So I said on my Twitter that there are 2 kinds of confidence I aspire to acquire someday:
And these would be ideal, right? Especially for anyone working in any creative field: knowing what you're doing, and liking what you're doing - these are two levels of confidence that I'd LOVE to exude.
I'd love to free myself of the constant self doubt and imposter syndrome that plagues every artistic decision I make. I could probably increase my productivity if my brain wouldn't scream "YOU'RE NOT GOOD AT WHAT YOU DO, YOU'RE NEVER GOING TO MAKE IT AS AN ARTIST, AND EVERYBODY'S GOING TO FIND OUT WHAT A FRAUD YOU ARE" at me every time I sat down to create something.
But there is no easy fix solution to sending these kinds of thoughts to the shadow realm. And that's why there aren't just 2 types of confidence - in fact, the kind of confidence I arm myself with often looks more like this:
'Cause here's a little secret: nobody knows what they're doing. Everyone is just pretending that they do until we all figure it out.
And that's okay!
If you watch this video, How to be confident by Anna Akana, she talks about the power of faking it 'till you make it, explaining that literally mimicking the physical behavior of confident people can actually increase a person's confidence.
The main tactic that Akana shares is all about power posing: adjusting your posture and position to physically take up more space.
Now I know that the psychology of power posing has been discredited as several social psychology studies have shown that the original study by Amy Cuddy was flawed. And it does seem a little too good to be true that mimicking the classic Wonder Woman pose for 1 minute could boost your hormone levels and thus increase self-confidence.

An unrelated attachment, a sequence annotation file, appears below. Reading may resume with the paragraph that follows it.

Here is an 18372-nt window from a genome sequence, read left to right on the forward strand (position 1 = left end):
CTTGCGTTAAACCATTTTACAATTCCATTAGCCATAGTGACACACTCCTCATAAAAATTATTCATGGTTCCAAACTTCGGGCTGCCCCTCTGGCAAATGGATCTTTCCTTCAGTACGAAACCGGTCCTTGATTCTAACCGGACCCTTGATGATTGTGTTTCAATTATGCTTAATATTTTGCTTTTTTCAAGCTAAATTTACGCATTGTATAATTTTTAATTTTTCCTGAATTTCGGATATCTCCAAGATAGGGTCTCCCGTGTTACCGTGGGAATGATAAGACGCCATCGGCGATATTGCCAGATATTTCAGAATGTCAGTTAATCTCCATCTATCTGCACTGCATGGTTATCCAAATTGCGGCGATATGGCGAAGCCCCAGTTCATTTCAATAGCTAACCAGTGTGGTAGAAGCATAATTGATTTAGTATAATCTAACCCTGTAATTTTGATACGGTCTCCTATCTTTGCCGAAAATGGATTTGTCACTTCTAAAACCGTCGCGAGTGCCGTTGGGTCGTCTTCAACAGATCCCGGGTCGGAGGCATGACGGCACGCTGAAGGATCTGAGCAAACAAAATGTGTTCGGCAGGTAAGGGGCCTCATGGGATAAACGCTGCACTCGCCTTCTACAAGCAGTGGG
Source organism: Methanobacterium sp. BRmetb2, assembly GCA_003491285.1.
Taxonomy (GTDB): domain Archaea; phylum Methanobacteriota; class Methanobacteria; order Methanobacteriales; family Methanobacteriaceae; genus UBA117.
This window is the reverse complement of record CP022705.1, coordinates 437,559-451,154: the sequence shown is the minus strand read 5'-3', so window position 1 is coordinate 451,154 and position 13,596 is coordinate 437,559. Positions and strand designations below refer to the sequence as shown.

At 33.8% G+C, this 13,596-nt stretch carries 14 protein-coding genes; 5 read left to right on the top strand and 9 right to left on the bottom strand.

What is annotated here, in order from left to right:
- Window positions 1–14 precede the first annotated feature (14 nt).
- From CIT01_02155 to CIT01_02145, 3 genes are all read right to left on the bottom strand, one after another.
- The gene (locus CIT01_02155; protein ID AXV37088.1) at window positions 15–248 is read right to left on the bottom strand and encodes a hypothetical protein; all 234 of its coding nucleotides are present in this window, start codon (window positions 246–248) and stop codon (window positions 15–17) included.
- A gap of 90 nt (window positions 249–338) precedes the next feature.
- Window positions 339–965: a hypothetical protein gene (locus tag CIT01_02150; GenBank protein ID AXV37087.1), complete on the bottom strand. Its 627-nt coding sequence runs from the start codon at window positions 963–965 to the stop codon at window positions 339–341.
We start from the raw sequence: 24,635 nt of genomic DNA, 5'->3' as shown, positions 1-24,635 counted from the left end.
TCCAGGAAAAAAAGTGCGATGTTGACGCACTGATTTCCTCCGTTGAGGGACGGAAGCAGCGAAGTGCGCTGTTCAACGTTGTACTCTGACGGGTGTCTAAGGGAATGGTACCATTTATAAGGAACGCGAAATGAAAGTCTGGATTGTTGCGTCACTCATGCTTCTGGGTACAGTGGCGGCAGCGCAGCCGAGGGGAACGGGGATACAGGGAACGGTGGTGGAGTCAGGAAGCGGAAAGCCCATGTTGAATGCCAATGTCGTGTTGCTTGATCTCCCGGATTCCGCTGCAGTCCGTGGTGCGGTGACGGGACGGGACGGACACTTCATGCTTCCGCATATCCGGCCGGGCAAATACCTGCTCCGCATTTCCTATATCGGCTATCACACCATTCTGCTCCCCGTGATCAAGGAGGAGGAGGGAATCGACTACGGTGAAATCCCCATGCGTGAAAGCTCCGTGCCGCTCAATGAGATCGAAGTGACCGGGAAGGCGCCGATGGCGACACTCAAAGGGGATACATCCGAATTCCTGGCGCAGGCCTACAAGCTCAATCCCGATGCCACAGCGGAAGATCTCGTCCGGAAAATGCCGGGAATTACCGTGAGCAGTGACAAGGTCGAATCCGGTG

But even if the pseudoscience behind power posing doesn't affect the chemical psychology of your brain - don't you still look like you're taking up space?
Isn't it enough to pretend like you know what you're doing and thereby make people around you think that you know what you're doing?
I should also add that this doubly important for women and minorities, and shout out to all women of color out there, because we have been raised to believe that we are inferior to everyone else in our industry, even when we are more than qualified for the job. It's advice that I've been given by women in comics and illustration that I will repeat for you here: channel your inner cocky white man on the internet who gives his input on areas of expertise that he definitely does not have, and fake it, fake it, fake it.
That being said, it can be uncomfortable to bring any attention to yourself, even if you do achieve a level of confidence where you do know what you're doing and you like what you're doing. Promoting yourself or posting anything online where you know that complete strangers might engage with you, or, even worse, where your peers can pass judgement on you, is the most daunting aspect of creating online content.
In this case, there is a third kind of confidence that I am happy to weaponize myself with when I need it: it's "who gives a fuck" confidence.
Who gives a fuck! Who! Is it you? Maybe it is.
Maybe you do give a fuck. Just a little of a fuck - a fucklet, if you will.
That's okay! You can still act like you don't give a fuck, and use your fuckless attitude to share what you have to show to the world.
And like I said - and others will always say - nobody actually knows what they're doing right now. Nobody actually has everything figured out, and everybody is scrambling around trying out different things until maybe they do.
The important thing is that you do keep trying, and making shit, and getting other people to see the shit that you make.
'Cause if you work hard and work worth doing, eventually, you might like your own shit too.